Some respond that would-be shooters are inordinately motivated, and would break gun control laws even if they existed. Again, this is a variant of the argument that bad guys do bad things. Not only is this logic circular—we only know they are bad after they have done something bad with a gun—it is, worse, defeatist. Since there are people motivated to kill, shouldn’t we at least try to stop them?
In training videos, shootings are portrayed as omnipresent threats without causality or predictability—as things that happen out of the blue—obviating any hope we might harbor around prevention. Furthermore, the emphasis placed on the “badness” of the “bad guys” renders these attacks fundamentally outside human control. These narratives matter, for they create the borders in which we operate, obscuring some realities and highlighting others. As Ann Mongoven insightfully argues:
“One entrenched family of metaphors that deserves critical debunking is a linguistic web implying this master-metaphor: gun violence is natural. If you don’t think that gun violence is natural, stop talking about it in terms of tragedies, incidents, and events. That is a metaphorical family that we use to describe natural disasters.
‘Tragedy’ conveys a sense of misfortune, the vicissitude of nature over and against the frailty of human mortality. While the term highlights the catastrophic consequences of mass shootings, it obscures their intentional nature. That intentional execution is further downplayed through the use of terms such as ‘incident’ or ‘event’ to describe shootings, language often applied to things outside of human control. To call a mass shooting a tragic incident is linguistically to pose it as inevitable.”
One of the central failings of active shooter training is this linguistic passivity in relation to abject violence and ambivalence toward intent. It may be uncomfortable to accept that some of our fellow humans want to kill us, but side-stepping that conversation or using euphemisms only handicaps our chance at preventing murder. Mongoven furthers:
“Ironically, the language of ‘tragedy’ is often paired with a metaphorical description of the shooter as ‘pure evil.’ Thus, the shooting is a natural disaster, while the assailant’s power is a diabolical force that breaks into the natural world. So mass murders are rendered both an act of God and an act of the Devil. The paradox spares us from thinking about the massacres as products of human culture, the shooters as neighbors raised in our communities, and the shootings as preventable.”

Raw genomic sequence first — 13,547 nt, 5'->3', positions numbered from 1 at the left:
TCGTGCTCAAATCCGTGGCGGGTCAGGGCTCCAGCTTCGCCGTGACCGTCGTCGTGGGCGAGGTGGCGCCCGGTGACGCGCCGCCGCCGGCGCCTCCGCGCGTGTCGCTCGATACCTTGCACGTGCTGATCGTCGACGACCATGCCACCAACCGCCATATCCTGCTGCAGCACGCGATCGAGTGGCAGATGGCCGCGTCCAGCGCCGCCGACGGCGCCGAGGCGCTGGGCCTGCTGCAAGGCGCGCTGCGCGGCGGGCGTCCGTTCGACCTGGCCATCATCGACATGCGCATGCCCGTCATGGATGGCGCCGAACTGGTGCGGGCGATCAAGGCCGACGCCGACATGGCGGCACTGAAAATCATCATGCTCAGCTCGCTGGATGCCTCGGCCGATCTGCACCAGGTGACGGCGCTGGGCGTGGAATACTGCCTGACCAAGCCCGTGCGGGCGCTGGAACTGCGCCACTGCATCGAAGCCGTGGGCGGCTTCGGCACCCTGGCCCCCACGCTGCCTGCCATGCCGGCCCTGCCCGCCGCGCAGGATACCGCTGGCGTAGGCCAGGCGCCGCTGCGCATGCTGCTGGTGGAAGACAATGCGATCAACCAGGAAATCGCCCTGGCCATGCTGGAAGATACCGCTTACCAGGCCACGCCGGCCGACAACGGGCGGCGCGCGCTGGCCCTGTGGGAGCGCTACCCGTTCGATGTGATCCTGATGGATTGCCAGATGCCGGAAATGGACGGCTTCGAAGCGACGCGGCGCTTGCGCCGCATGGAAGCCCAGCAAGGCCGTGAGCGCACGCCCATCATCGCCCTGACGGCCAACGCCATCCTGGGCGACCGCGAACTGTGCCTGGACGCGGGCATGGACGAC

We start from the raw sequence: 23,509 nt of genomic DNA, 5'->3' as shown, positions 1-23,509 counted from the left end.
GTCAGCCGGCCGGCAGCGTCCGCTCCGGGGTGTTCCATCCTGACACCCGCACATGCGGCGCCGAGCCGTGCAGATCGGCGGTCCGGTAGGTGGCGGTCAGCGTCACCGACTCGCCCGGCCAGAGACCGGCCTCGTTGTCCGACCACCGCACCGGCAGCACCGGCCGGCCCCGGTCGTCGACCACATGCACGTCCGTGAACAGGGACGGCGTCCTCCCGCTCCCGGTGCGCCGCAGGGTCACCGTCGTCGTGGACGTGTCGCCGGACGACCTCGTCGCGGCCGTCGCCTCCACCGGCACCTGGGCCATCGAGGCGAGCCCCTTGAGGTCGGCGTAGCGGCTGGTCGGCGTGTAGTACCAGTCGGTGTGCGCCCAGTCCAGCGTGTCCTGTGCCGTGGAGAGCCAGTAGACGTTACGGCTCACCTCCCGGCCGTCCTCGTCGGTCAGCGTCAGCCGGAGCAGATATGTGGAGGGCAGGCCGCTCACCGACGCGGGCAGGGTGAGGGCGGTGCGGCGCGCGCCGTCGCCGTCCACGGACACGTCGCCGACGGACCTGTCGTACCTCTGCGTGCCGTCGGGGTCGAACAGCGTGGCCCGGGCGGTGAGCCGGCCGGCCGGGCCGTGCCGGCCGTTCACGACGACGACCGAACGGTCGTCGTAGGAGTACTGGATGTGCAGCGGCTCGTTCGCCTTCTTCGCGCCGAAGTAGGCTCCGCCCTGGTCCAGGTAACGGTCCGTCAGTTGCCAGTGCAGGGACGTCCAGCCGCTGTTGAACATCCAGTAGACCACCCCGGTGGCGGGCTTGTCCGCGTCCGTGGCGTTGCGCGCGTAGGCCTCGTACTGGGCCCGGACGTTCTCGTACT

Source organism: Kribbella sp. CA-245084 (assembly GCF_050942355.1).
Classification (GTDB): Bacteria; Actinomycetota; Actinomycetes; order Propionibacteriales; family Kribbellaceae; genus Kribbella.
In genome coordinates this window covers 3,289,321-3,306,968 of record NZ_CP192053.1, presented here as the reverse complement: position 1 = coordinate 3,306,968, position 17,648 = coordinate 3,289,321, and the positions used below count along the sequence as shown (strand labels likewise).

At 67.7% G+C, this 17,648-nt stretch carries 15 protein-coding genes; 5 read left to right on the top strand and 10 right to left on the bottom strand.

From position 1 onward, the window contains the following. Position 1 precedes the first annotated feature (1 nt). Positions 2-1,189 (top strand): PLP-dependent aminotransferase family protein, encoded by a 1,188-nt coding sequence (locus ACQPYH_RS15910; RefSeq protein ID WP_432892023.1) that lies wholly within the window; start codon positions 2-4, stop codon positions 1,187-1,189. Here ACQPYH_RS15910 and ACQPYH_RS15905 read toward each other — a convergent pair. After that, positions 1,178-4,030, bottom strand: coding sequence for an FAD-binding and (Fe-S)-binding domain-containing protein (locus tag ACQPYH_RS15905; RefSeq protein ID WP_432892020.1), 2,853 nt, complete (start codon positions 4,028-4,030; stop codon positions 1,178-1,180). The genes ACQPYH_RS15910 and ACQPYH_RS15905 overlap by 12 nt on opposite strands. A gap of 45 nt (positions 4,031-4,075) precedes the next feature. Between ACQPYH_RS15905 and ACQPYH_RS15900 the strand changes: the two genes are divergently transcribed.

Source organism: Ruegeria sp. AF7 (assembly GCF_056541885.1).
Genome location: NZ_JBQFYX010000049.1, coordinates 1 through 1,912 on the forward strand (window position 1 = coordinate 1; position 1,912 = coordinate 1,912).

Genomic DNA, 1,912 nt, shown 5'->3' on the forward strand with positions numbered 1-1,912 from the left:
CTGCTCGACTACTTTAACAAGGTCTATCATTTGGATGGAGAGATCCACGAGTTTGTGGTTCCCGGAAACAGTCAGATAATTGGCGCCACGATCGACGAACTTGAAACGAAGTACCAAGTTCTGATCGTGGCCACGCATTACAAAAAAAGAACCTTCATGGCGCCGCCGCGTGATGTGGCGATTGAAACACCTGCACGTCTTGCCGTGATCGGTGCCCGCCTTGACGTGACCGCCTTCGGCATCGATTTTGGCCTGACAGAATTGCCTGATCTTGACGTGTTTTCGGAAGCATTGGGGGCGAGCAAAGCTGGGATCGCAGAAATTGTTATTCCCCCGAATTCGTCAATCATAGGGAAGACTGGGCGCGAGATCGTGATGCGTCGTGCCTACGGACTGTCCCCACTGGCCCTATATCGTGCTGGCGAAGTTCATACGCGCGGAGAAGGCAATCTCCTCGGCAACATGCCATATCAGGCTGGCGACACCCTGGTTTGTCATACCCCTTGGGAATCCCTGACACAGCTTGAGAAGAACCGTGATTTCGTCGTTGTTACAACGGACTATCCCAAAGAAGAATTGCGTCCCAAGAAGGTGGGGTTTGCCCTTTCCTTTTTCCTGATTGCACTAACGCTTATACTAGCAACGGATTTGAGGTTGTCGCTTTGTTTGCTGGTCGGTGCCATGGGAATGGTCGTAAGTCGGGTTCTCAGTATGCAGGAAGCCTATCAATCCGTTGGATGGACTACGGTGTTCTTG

Although the conversations after the 1999 Columbine High School shooting in Colorado may have been misguided in their exploration of violent video games and incendiary music (e.g., Marilyn Manson), they at least sought to answer the why question, proposing an exploration of the society and culture from which the murderers arose. Within that conversation is the theoretical possibility of change and action, either through legislation around guns or proactive approaches to adolescent mental distress. A popular GOP refrain, and one that has reemerged following the Uvalde shooting, is that “We cannot legislate away evil.” Nowadays, we are more likely to accept mass shootings as destiny, like the fates and furies of Greek mythology, something horrible that may strike us from without, and to which we are all but consigned.
Consider, for example, how often mass shootings are compared to natural disasters. Ready.gov lists “attacks in public places” alongside tornadoes, earthquakes, and floods, implicitly comparing a violent school rampage to events that follow inexorable patterns like tectonic shifts. (Similarly, FEMA— the organization infamous for its dismal Hurricane Katrina response—regularly directs trainings on active shooters.) Schildkraut, the proponent of lockdown drills cited earlier, makes this analogy explicit in her interview with CNN: